Reply by Lazyman

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Posted on Table Saw tricks & tips suggestions

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5947 posts in 2302 days

#1 posted 08-20-2016 11:24 AM

Not sure which direction of square you are having a problem with. If the blade is not parallel to the miter gauge slot it might be best to take it back for a new one, as mentioned above. As long as it is, you also need to make sure that the fence is parallel to the blade (basically aligned to the miter gauge slot). The manual should explain how to adjust it. Another source of problems while ripping is trying to rip a piece of wood that does not have a straight (factory) edge on one side. Without a jig, it is difficult and often dangerous to try making a straight cut if you don’t have a straight edge edge to run against the fence. You also mention having problems with the riving knife. If the knife is not perfectly aligned with the blade, it can cause a deflection as the piece passes the knife. The knife must also not be wider than the kerf of the blade (or the blade should not be narrower than the knife). If you are using the blade that came with the saw, that should not be a problem.

If the problem is that the bade is not square to the table top, you cannot necessarily rely on the scale on the tilt mechanism. Just using a small square is usually good enough but I like using a digital angle gauge to set the blade angle. Makes for quick and accurate setups for any angle. Also, you need to make sure that the throat plate is perfectly level with the table top or it will throw it off no matter how accurately you set the blade.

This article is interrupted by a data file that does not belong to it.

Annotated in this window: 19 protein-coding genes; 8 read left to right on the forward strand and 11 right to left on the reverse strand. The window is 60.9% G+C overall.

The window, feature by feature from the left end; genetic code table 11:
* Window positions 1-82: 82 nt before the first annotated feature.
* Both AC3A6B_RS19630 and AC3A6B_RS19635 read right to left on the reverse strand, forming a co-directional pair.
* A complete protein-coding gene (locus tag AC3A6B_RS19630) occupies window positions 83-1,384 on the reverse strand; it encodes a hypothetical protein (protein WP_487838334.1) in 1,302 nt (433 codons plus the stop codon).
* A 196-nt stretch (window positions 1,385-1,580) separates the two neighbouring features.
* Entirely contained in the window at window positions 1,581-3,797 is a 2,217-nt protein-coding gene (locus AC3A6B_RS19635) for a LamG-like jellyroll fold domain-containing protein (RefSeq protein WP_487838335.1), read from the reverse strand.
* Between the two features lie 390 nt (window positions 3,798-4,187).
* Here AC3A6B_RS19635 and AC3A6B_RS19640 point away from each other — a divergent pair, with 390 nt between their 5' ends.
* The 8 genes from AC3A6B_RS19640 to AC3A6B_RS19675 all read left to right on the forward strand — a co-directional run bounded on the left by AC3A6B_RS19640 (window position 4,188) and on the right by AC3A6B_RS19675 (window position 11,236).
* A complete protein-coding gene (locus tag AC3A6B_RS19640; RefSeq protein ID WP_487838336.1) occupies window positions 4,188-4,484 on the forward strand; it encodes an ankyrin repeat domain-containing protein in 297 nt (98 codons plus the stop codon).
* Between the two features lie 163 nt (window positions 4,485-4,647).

If you are having trouble with cross cuts being square, again, the blade has to first be parallel to the miter gauge slot. If it is, make sure that the miter gauge does not have too much play in the slot. Many have adjustments to make sure that they are tight but not so tight that they bind. If not, you can use aluminum tape (used for AC duct work) as a shim to tighten it in the slot. I use my digital angle gauge to set the miter gauge by hanging the miter gauge on the edge of the table saw. Finally, the most important safety and accuracy tool for my table saw is a cross cut sled. Everyone should make one of these. A well made sled not only makes 90 degree cross cuts much more accurate but it allows me to make cuts safely that I would never attempt without it.

-- Nathan, TX -- Hire the lazy man. He may not do as much work but that's because he will find a better way.

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